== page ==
Several fluorescent probes used as a “gold standard” (Thioflavin S and Thioflavin T) in the detection of aggregated proteins associated with neurodegenerative diseases have been successfully used in FLIM analysis not only in recombinant systems (Plotegher et al., 2015) but also in cellular models (Pokusa and Kralova Trancikova, 2018). Furthermore, FLIM analysis using luminescent conjugated oligothiophenes (LCOs) was able to distinguish αS-positive inclusions in the brain sections of the brain of PD patients and patients with MSA (Klingstedt et al., 2019 #174). LCOs are, in comparison with classical fluorescent probes, such as Thioflavins or Congo red, able to detect a wider range of protein aggregates. Due to their flexible thiophene backbone, the emitted light depends on their binding to proteins in different conformations. In addition, differences in the emission spectra of these LCOs reveals different conformations of αS strains in patients with PD and MSA (Klingstedt et al., 2011, 2019).
JH focused on the detection of pathological processes in the tissues of the GIT in animal models. She also specializes in the optimization of detection methods such as classical histology, immunostaining of wholemount tissues, amplification of the detection signal and further analysis by confocal and multiphoton microscopy. TB focused on the clinical part of the manuscript, where he can best use his MD education and experience. AK focused on animal and genetic models of Parkinson’s disease, where she can best use her long-term experience in this field. Also, she focused on the possibilities of improving the detection of PD-related pathological changes in the tissues of the GIT, in particular confocal microscopy and FLIM analysis. All authors contributed to the article and approved the submitted version.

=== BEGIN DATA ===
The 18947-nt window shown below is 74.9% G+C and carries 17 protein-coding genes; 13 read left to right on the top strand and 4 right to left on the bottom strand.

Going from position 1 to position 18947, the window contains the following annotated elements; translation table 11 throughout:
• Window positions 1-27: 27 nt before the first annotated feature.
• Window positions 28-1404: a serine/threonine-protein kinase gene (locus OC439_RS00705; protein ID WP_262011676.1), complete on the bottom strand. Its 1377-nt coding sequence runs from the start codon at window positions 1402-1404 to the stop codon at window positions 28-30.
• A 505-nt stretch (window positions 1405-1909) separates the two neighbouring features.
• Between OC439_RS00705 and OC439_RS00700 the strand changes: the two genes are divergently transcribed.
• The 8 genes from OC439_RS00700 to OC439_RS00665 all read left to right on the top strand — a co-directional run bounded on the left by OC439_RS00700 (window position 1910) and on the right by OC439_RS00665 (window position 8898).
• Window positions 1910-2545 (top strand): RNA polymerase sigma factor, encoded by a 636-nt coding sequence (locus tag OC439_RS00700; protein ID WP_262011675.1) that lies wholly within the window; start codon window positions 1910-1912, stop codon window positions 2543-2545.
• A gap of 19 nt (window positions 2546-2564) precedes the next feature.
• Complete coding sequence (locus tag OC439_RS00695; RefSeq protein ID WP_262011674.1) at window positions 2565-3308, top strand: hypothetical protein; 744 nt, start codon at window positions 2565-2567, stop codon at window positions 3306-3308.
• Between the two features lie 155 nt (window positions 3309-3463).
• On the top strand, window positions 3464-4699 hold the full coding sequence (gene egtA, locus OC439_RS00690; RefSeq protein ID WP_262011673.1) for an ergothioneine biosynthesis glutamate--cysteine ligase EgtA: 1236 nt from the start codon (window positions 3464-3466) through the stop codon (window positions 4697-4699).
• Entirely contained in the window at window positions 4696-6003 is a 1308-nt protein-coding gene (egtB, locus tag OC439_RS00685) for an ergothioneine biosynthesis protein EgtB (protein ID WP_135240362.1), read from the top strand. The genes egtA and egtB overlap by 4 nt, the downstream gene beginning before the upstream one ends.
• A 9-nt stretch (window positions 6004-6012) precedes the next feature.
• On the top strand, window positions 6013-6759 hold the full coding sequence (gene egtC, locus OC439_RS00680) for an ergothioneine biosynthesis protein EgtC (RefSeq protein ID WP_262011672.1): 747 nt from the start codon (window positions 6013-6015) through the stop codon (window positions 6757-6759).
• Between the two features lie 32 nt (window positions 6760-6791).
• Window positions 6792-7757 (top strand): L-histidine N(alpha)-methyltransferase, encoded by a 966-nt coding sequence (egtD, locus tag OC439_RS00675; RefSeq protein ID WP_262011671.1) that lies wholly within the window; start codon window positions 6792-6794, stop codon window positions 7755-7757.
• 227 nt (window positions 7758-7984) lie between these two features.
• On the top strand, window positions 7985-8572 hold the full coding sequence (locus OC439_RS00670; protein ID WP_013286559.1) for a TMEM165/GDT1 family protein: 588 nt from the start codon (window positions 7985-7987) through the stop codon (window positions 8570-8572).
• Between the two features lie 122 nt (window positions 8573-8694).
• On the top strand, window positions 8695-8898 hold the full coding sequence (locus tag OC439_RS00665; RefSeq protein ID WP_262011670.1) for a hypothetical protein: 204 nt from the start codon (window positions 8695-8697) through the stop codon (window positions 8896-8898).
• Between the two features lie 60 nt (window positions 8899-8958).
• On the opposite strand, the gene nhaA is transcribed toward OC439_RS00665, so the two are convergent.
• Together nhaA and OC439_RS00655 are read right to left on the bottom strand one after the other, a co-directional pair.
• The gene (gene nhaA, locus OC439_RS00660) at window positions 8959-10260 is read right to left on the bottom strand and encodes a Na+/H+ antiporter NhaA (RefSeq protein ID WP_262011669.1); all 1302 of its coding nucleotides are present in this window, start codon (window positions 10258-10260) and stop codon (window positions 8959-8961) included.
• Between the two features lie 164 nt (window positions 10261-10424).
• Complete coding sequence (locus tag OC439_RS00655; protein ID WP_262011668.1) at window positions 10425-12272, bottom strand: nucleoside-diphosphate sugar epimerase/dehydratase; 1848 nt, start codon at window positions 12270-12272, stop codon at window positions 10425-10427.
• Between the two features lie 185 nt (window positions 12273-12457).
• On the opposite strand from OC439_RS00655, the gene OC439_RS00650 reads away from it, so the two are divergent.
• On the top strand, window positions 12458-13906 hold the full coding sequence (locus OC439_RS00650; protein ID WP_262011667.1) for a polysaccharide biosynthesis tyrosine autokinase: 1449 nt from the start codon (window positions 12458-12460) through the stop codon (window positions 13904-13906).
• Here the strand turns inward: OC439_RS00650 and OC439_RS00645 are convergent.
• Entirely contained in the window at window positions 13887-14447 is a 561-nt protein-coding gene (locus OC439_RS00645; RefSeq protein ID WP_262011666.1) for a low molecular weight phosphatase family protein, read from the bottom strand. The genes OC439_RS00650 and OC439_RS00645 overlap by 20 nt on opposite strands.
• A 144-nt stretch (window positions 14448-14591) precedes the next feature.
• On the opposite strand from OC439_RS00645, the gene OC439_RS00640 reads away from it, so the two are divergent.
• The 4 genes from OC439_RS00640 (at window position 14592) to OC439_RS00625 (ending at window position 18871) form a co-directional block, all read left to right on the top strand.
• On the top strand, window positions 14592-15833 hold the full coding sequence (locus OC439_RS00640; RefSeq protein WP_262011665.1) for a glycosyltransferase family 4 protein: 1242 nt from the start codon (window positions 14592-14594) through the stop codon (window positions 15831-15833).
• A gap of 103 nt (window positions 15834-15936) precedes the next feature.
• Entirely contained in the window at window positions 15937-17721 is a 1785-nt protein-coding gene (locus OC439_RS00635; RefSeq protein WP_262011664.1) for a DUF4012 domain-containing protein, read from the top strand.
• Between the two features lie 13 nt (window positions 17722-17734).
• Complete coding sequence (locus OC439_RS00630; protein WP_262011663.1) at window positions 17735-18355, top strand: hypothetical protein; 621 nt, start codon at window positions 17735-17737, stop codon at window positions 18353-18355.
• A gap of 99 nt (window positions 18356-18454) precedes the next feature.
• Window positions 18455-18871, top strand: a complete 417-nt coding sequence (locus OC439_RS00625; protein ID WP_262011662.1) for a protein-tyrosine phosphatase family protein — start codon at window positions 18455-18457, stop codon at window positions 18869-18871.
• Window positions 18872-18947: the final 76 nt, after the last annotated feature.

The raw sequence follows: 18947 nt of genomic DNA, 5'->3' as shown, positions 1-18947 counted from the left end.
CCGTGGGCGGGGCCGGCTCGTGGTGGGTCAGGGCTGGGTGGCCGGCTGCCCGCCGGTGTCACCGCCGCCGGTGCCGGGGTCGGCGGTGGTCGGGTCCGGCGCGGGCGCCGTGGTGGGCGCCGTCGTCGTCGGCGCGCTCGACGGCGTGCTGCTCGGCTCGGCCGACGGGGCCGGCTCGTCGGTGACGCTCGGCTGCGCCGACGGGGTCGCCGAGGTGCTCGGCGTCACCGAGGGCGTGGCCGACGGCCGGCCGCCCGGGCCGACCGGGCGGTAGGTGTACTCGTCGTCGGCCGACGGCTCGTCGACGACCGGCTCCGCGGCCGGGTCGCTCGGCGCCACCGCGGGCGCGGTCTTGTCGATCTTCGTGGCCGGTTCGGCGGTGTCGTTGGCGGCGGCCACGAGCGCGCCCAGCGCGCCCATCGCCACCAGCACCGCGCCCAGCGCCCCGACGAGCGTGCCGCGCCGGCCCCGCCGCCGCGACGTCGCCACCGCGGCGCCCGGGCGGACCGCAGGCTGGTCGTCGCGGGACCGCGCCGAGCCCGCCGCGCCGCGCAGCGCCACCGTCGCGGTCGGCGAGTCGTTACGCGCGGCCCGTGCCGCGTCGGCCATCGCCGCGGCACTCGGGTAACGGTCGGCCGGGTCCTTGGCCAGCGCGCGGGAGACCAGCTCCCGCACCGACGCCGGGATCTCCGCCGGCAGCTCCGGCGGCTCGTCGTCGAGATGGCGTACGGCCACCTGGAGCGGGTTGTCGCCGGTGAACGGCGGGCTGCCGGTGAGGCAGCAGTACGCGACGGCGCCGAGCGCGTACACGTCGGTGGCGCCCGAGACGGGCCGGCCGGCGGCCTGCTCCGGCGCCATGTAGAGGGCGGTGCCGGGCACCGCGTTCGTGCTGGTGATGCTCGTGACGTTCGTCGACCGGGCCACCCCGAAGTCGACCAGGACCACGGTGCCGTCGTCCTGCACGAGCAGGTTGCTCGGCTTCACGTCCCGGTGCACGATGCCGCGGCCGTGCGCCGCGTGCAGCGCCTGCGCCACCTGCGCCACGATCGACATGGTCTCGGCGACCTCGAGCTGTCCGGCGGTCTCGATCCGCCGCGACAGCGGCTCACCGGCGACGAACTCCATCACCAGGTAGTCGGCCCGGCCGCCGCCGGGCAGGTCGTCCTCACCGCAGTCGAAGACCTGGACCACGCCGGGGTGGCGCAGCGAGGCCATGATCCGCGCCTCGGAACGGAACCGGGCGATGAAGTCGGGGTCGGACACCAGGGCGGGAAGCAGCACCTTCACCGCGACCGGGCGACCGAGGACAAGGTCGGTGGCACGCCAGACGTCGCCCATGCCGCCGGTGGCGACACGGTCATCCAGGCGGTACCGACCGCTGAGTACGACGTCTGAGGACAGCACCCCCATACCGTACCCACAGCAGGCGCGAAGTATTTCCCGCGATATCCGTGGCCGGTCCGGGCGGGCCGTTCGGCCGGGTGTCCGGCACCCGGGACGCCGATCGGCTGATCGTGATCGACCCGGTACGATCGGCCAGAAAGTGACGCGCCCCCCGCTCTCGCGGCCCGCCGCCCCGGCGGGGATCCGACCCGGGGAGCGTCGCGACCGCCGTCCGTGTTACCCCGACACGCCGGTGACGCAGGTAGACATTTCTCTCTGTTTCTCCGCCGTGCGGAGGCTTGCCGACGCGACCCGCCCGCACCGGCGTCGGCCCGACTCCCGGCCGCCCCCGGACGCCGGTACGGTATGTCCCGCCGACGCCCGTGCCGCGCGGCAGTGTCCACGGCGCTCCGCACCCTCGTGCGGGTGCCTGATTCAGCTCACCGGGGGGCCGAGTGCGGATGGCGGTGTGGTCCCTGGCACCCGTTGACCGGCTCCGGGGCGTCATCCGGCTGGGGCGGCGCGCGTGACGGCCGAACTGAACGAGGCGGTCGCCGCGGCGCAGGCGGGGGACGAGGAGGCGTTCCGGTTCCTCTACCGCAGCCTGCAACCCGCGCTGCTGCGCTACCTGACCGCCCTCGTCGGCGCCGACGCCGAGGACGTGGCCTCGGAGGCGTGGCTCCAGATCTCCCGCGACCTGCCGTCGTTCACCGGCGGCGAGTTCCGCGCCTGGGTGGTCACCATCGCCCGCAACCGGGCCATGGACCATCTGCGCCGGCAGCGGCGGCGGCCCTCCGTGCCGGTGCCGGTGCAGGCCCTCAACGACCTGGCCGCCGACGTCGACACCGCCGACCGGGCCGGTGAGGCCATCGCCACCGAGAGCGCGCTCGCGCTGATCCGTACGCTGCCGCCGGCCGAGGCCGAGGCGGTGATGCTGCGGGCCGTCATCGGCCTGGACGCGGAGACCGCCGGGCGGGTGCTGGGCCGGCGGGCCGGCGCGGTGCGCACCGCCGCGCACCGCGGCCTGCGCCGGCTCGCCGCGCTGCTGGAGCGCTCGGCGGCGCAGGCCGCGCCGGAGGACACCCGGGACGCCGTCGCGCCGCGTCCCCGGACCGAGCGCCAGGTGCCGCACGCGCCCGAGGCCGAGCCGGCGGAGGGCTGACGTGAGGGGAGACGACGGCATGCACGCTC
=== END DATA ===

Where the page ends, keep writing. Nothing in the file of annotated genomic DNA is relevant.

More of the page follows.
This work was supported by the Research and Development Grant of Ministry of Health of the Slovak Republic No. 2018/10-UKMT-6.
Conflict of Interest
The authors declare that the research was conducted in the absence of any commercial or financial relationships that could be construed as a potential conflict of interest.
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Keywords: Parkinson’s disease, alpha-synuclein, gastrointestinal tract, enteric nervous system, animal models, wholemount tissue staining
Citation: Harsanyiova J, Buday T and Kralova Trancikova A (2020) Parkinson’s Disease and the Gut: Future Perspectives for Early Diagnosis. Front. Neurosci. 14:626. doi: 10.3389/fnins.2020.00626
Received: 12 March 2020; Accepted: 19 May 2020;
Published: 17 June 2020.
Edited by:Woon-Man Kung, Chinese Culture University, Taiwan
Reviewed by:Nicola B. Mercuri, University of Rome Tor Vergata, Italy
Yogesh Singh, Tübingen University Hospital, Germany
Masaki Takao, National Center of Neurology and Psychiatry, Japan
Copyright © 2020 Harsanyiova, Buday and Kralova Trancikova. This is an open-access article distributed under the terms of the Creative Commons Attribution License (CC BY). The use, distribution or reproduction in other forums is permitted, provided the original author(s) and the copyright owner(s) are credited and that the original publication in this journal is cited, in accordance with accepted academic practice. No use, distribution or reproduction is permitted which does not comply with these terms.
*Correspondence: Alzbeta Kralova Trancikova, firstname.lastname@example.org